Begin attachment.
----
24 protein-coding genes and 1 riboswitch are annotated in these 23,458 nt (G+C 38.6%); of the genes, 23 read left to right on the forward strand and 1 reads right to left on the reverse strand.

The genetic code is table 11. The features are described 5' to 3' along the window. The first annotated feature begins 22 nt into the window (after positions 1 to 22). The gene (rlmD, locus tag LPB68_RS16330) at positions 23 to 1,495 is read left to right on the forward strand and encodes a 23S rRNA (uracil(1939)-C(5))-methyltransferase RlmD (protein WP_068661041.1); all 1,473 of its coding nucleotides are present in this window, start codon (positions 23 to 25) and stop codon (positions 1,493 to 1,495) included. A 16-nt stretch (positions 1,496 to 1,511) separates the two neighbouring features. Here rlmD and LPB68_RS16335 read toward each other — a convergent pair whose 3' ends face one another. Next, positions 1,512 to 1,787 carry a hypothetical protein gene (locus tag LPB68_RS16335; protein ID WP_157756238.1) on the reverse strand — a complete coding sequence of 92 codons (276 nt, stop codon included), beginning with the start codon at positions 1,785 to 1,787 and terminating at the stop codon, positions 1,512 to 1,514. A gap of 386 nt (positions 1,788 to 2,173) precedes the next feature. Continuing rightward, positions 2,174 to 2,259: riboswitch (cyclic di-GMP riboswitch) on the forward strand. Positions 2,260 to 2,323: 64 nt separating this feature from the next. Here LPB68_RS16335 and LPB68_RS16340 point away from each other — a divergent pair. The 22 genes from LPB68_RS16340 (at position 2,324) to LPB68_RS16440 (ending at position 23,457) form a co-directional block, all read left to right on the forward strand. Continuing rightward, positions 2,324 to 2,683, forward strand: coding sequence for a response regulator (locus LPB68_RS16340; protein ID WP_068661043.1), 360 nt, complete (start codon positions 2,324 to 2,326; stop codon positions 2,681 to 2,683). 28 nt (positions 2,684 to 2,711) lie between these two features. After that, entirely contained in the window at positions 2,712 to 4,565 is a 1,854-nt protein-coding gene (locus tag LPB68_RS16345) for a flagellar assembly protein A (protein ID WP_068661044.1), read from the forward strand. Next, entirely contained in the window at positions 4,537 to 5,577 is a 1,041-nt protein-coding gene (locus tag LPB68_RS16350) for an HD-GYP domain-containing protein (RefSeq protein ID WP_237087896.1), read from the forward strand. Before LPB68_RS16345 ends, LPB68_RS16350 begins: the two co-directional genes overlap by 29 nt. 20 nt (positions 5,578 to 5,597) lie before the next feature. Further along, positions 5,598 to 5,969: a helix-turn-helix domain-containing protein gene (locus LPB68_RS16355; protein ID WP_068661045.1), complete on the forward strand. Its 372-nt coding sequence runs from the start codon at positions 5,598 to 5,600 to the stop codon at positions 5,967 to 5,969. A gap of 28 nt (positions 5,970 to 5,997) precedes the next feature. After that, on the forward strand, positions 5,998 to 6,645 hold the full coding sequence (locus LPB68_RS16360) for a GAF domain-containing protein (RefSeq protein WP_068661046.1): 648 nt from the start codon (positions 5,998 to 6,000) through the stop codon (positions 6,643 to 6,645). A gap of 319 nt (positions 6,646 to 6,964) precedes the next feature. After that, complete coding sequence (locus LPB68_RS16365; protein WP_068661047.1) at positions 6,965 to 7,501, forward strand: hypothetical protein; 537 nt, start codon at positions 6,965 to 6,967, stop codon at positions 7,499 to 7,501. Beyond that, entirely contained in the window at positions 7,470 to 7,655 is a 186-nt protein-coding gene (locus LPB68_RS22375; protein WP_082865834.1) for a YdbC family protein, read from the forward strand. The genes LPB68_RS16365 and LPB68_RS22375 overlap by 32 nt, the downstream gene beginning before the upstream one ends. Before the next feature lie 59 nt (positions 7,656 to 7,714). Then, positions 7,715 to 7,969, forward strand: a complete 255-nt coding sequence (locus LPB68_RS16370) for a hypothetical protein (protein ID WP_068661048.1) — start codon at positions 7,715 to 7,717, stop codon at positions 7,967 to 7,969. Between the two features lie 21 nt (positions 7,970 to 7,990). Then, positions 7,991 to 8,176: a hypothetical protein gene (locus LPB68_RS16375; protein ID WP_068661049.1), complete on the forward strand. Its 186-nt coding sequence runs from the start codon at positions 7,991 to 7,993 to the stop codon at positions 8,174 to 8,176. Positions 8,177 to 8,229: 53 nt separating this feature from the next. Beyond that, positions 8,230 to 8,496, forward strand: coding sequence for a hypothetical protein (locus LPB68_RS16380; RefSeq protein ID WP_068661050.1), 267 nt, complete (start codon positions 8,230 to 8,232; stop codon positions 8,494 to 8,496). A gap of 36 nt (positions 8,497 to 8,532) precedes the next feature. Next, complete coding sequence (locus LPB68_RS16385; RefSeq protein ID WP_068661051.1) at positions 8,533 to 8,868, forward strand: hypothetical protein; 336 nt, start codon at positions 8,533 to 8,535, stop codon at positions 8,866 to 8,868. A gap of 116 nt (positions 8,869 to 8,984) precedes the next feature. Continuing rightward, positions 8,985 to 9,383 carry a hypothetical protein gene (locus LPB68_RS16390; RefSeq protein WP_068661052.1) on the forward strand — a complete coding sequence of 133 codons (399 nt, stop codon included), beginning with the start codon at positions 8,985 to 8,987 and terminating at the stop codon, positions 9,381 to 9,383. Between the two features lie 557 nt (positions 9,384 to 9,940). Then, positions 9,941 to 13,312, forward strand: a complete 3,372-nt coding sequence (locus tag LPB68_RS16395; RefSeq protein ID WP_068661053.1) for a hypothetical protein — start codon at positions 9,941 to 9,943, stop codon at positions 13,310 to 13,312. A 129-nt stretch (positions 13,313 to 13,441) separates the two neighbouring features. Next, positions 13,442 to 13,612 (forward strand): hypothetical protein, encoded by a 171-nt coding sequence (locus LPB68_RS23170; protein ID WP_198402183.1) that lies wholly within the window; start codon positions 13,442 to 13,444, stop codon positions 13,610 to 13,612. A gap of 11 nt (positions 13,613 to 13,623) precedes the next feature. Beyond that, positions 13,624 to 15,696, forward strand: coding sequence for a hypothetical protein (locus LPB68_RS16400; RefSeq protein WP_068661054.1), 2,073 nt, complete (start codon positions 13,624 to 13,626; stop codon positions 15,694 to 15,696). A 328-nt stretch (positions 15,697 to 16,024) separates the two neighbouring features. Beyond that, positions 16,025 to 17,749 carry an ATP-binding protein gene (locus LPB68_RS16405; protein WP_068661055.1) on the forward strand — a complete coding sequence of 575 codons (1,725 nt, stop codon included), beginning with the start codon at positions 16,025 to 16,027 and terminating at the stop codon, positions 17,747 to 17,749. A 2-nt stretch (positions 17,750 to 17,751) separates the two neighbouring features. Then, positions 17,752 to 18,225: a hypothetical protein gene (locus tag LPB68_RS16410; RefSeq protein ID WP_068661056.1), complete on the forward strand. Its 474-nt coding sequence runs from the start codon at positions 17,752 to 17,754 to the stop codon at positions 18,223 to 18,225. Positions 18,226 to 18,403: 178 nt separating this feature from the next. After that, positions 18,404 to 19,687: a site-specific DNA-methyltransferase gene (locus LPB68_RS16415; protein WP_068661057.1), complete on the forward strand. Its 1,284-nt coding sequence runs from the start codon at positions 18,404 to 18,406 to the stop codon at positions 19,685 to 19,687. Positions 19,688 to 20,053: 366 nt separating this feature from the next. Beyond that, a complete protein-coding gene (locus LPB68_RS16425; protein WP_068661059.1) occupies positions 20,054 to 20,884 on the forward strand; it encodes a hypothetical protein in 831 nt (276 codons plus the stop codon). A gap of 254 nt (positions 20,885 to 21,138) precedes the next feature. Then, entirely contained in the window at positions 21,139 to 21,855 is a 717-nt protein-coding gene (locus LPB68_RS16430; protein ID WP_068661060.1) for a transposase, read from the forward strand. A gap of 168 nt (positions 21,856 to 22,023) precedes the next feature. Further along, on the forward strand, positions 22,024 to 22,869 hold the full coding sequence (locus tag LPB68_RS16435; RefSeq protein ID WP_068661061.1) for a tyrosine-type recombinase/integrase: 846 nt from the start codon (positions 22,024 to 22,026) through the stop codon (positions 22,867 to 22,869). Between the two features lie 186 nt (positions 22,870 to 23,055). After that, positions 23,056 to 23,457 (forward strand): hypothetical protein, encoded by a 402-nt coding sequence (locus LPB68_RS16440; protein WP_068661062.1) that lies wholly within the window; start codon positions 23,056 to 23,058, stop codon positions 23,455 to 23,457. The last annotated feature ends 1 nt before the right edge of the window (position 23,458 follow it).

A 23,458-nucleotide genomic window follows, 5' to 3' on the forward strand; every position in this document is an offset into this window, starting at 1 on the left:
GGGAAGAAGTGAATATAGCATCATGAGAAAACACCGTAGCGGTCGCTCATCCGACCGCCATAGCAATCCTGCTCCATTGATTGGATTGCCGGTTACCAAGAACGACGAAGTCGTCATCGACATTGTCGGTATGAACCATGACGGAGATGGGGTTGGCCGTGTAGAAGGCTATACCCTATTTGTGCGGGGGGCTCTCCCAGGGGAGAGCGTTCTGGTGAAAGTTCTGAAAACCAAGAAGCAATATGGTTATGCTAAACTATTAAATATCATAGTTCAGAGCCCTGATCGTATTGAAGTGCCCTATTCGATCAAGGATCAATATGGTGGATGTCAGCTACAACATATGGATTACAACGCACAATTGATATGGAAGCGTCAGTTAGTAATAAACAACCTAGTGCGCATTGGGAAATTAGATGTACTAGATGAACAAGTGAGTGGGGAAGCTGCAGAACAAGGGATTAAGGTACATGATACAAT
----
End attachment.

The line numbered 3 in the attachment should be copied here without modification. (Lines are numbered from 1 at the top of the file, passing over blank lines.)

A 23,458-nucleotide genomic window follows, 5' to 3' on the forward strand; every position in this document is an offset into this window, starting at 1 on the left: